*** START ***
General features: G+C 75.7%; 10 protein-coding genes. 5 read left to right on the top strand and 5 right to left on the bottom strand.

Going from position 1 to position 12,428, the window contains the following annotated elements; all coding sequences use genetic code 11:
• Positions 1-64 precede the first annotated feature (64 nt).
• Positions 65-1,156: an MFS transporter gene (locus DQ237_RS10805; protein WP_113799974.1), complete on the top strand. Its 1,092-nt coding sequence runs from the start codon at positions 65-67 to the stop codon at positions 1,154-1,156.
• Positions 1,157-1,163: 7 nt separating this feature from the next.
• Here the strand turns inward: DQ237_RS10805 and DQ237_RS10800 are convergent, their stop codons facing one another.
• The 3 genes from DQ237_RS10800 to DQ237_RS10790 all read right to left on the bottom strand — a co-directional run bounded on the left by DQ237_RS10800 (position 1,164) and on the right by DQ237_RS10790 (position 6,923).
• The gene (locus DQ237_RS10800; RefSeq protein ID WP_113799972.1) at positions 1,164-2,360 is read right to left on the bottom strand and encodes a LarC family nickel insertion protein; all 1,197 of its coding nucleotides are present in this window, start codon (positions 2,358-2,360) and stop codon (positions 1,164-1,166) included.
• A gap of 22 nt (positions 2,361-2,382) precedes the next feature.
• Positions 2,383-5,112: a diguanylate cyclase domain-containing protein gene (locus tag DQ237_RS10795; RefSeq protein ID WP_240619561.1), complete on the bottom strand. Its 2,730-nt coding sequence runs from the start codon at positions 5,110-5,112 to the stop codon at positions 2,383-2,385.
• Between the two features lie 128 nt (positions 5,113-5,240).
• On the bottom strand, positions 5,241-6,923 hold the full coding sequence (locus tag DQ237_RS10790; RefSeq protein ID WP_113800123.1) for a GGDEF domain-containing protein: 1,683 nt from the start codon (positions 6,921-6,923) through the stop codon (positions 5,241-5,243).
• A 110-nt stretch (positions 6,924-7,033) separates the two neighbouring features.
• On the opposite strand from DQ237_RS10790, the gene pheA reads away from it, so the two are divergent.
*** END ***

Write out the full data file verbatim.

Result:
General features: G+C 75.7%; 10 protein-coding genes. 5 read left to right on the top strand and 5 right to left on the bottom strand.

Going from position 1 to position 12,428, the window contains the following annotated elements; all coding sequences use genetic code 11:
• Positions 1-64 precede the first annotated feature (64 nt).
• Positions 65-1,156: an MFS transporter gene (locus DQ237_RS10805; protein WP_113799974.1), complete on the top strand. Its 1,092-nt coding sequence runs from the start codon at positions 65-67 to the stop codon at positions 1,154-1,156.
• Positions 1,157-1,163: 7 nt separating this feature from the next.
• Here the strand turns inward: DQ237_RS10805 and DQ237_RS10800 are convergent, their stop codons facing one another.
• The 3 genes from DQ237_RS10800 to DQ237_RS10790 all read right to left on the bottom strand — a co-directional run bounded on the left by DQ237_RS10800 (position 1,164) and on the right by DQ237_RS10790 (position 6,923).
• The gene (locus DQ237_RS10800; RefSeq protein ID WP_113799972.1) at positions 1,164-2,360 is read right to left on the bottom strand and encodes a LarC family nickel insertion protein; all 1,197 of its coding nucleotides are present in this window, start codon (positions 2,358-2,360) and stop codon (positions 1,164-1,166) included.
• A gap of 22 nt (positions 2,361-2,382) precedes the next feature.
• Positions 2,383-5,112: a diguanylate cyclase domain-containing protein gene (locus tag DQ237_RS10795; RefSeq protein ID WP_240619561.1), complete on the bottom strand. Its 2,730-nt coding sequence runs from the start codon at positions 5,110-5,112 to the stop codon at positions 2,383-2,385.
• Between the two features lie 128 nt (positions 5,113-5,240).
• On the bottom strand, positions 5,241-6,923 hold the full coding sequence (locus tag DQ237_RS10790; RefSeq protein ID WP_113800123.1) for a GGDEF domain-containing protein: 1,683 nt from the start codon (positions 6,921-6,923) through the stop codon (positions 5,241-5,243).
• A 110-nt stretch (positions 6,924-7,033) separates the two neighbouring features.
• On the opposite strand from DQ237_RS10790, the gene pheA reads away from it, so the two are divergent.